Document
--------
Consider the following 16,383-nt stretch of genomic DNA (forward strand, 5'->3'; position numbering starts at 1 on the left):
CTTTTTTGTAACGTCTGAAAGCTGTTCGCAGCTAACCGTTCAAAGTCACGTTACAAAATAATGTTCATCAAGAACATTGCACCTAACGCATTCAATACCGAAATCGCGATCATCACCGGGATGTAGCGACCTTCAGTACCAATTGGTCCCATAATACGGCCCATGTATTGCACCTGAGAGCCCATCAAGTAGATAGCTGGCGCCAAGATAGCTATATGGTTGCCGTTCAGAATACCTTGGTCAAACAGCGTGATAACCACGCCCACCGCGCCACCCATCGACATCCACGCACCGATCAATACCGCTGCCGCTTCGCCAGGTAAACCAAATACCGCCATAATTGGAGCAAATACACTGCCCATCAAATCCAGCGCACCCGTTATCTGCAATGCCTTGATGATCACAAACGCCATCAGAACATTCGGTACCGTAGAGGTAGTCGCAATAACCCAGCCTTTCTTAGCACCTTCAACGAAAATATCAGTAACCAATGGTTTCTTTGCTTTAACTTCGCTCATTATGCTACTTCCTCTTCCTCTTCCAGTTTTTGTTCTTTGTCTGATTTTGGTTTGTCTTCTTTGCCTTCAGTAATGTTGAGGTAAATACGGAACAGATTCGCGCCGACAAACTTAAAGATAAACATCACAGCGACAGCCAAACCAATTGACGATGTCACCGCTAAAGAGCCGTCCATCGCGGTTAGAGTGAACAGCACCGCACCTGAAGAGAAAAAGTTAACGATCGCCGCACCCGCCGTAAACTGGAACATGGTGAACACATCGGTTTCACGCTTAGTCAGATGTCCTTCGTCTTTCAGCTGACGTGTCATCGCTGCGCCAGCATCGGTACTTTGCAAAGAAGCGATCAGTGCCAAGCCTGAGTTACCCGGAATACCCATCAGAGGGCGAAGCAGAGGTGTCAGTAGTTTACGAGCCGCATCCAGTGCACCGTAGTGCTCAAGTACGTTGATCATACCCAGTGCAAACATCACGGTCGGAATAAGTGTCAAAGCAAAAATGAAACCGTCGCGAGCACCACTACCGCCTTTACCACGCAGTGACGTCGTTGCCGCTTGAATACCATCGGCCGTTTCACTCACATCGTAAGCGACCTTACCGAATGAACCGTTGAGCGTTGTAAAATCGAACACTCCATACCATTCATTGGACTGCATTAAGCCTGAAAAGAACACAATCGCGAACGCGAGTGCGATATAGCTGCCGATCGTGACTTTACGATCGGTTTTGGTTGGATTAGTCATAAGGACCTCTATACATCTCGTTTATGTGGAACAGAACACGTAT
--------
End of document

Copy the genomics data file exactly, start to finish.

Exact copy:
Consider the following 16,383-nt stretch of genomic DNA (forward strand, 5'->3'; position numbering starts at 1 on the left):
CTTTTTTGTAACGTCTGAAAGCTGTTCGCAGCTAACCGTTCAAAGTCACGTTACAAAATAATGTTCATCAAGAACATTGCACCTAACGCATTCAATACCGAAATCGCGATCATCACCGGGATGTAGCGACCTTCAGTACCAATTGGTCCCATAATACGGCCCATGTATTGCACCTGAGAGCCCATCAAGTAGATAGCTGGCGCCAAGATAGCTATATGGTTGCCGTTCAGAATACCTTGGTCAAACAGCGTGATAACCACGCCCACCGCGCCACCCATCGACATCCACGCACCGATCAATACCGCTGCCGCTTCGCCAGGTAAACCAAATACCGCCATAATTGGAGCAAATACACTGCCCATCAAATCCAGCGCACCCGTTATCTGCAATGCCTTGATGATCACAAACGCCATCAGAACATTCGGTACCGTAGAGGTAGTCGCAATAACCCAGCCTTTCTTAGCACCTTCAACGAAAATATCAGTAACCAATGGTTTCTTTGCTTTAACTTCGCTCATTATGCTACTTCCTCTTCCTCTTCCAGTTTTTGTTCTTTGTCTGATTTTGGTTTGTCTTCTTTGCCTTCAGTAATGTTGAGGTAAATACGGAACAGATTCGCGCCGACAAACTTAAAGATAAACATCACAGCGACAGCCAAACCAATTGACGATGTCACCGCTAAAGAGCCGTCCATCGCGGTTAGAGTGAACAGCACCGCACCTGAAGAGAAAAAGTTAACGATCGCCGCACCCGCCGTAAACTGGAACATGGTGAACACATCGGTTTCACGCTTAGTCAGATGTCCTTCGTCTTTCAGCTGACGTGTCATCGCTGCGCCAGCATCGGTACTTTGCAAAGAAGCGATCAGTGCCAAGCCTGAGTTACCCGGAATACCCATCAGAGGGCGAAGCAGAGGTGTCAGTAGTTTACGAGCCGCATCCAGTGCACCGTAGTGCTCAAGTACGTTGATCATACCCAGTGCAAACATCACGGTCGGAATAAGTGTCAAAGCAAAAATGAAACCGTCGCGAGCACCACTACCGCCTTTACCACGCAGTGACGTCGTTGCCGCTTGAATACCATCGGCCGTTTCACTCACATCGTAAGCGACCTTACCGAATGAACCGTTGAGCGTTGTAAAATCGAACACTCCATACCATTCATTGGACTGCATTAAGCCTGAAAAGAACACAATCGCGAACGCGAGTGCGATATAGCTGCCGATCGTGACTTTACGATCGGTTTTGGTTGGATTAGTCATAAGGACCTCTATACATCTCGTTTATGTGGAACAGAACACGTAT